The Buffalo river in Arkansas looms as the largest of icons in the Williams family lore growing up in the 60’s and 70’s. Our family’s tradition was to take a canoe camping trip on the Buffalo every year. This tradition continued for over 30 years and has been passed on from parents to children to grandchildren and now great-grandchildren. Many of our best memories come from the times we spent on the river together.
What many people don’t know is that the Buffalo river was very nearly ruined. If not for the efforts of citizen groups like the Ozark society, much of the river would be dammed resulting in a huge lake today surrounded by private vacation homes instead of the free flowing National Scenic River open to all citizens that it is today.
What turned the tide to stop the Corps of Engineers plans for up to 3 dams? Many feel that the a float trip taken by Supreme Court Justice William O. Douglas in 1962 was a spark that began the movement of ordinary people to keep the Buffalo a free flowing stream. Through this trip he was inspired to write an opinion in favor of preservation. Which inspired even more people to visit this (at the time) little known river. The river is now protected with America’s first “National River” designation.
Public Lands Belong to You!
Public lands are a hot topic on a national level these days. No matter what your political views, most people agree that preserving public lands for future generations is as American as apple pie. Whether you’re a hunter or hiker, fisherman or kayaker, birdwatcher or daydreamer, access to public lands for recreation is an important right we all share.
We, as the outdoor community of Acadiana, must continue to show that local parks, trails, marshes and waterways are assets we must preserve for future generations.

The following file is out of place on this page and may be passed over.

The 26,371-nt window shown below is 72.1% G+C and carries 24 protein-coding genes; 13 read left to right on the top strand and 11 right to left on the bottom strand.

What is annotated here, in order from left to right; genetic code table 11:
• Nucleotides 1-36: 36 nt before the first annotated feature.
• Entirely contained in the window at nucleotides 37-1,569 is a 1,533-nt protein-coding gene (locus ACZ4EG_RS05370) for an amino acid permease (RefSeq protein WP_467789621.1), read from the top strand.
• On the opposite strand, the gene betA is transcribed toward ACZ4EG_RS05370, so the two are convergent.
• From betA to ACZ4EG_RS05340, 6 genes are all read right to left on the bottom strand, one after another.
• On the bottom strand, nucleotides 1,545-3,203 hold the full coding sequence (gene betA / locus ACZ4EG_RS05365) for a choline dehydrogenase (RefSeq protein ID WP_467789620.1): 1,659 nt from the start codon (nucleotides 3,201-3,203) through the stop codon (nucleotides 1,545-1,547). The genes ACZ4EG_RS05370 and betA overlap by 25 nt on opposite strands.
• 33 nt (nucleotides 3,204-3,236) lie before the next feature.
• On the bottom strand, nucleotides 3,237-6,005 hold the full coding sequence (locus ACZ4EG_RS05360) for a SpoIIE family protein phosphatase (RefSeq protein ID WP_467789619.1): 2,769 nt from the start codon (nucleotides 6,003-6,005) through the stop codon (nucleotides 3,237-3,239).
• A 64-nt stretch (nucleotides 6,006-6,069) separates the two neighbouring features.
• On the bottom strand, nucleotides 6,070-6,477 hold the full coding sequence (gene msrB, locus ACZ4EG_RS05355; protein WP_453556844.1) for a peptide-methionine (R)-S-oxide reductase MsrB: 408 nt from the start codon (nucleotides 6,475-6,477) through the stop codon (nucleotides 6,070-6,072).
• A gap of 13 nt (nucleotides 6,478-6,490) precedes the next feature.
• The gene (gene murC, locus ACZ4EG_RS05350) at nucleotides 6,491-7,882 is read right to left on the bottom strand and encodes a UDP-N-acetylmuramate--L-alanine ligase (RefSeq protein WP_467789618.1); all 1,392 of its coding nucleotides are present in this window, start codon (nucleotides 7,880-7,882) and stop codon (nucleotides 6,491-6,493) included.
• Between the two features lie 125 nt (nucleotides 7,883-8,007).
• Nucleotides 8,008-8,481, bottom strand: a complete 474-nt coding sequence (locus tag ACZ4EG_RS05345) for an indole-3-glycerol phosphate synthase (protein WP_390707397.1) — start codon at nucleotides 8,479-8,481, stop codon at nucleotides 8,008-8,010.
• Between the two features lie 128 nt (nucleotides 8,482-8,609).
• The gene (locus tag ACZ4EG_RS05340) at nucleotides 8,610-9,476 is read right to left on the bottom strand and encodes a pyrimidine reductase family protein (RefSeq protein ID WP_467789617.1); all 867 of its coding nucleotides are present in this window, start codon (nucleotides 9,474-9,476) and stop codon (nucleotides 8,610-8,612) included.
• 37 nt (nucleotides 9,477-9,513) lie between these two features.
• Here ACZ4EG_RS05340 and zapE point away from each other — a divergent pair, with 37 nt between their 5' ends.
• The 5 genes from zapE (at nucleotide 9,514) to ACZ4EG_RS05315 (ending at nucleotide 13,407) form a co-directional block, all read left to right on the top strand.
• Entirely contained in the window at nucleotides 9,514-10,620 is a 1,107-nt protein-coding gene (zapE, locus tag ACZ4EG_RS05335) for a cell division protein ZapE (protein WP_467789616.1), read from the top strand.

Access to tidal waters are extremely threatened as well as access to many parts of the Atchafalaya basin. State parks are being closed. Budgets are razor thin. YOU are the key to the future of all access to public lands. YOU using these lands and YOU inspiring others to use these lands makes all the difference. Just like Justice Douglas taking a river trip over 50 years ago – people can and will make a difference.
Be a Part of the Movement
Becky and I along with our store staff and guiding staff invite you to join us in an exciting quest. Over the next 6 months, we want YOU to show South Louisiana how you use our public lands and waters.
We have developed a special bandana to help us carry our message. The message “This Land is Your Land” with the “Y” textured to also read “This Land is Our Land” shows everyone the areas you frequent in your kayak or on foot. Our aim is for this campaign to also be an inspiration to others to get out and enjoy our public lands – from local to state to national!
We gave our store and guiding staff bandanas last week and asked them to get us some photos of places that they went. Here’s some examples to get you started!
Now it’s your turn
Come by the shop, and pick up one of these special bandanas. For each bandana, you will place a $5 donation in the jar of your choice to support either the Louisiana Sportsmans Coalition or the Teche Project. 100% of this money goes to whichever beneficiary you choose.
Then head out kayaking, kayak fishing, hiking or whatever outdoor activities you love. Take a photo with the bandana and send them to: Socialmedia@packpaddle.com. Include the names of the people in the photo as well as the name of the location and the public entity that oversees the area. Short stories about your trip are welcome as well! The photos will be shared on the P&P facebook as well as Instagram.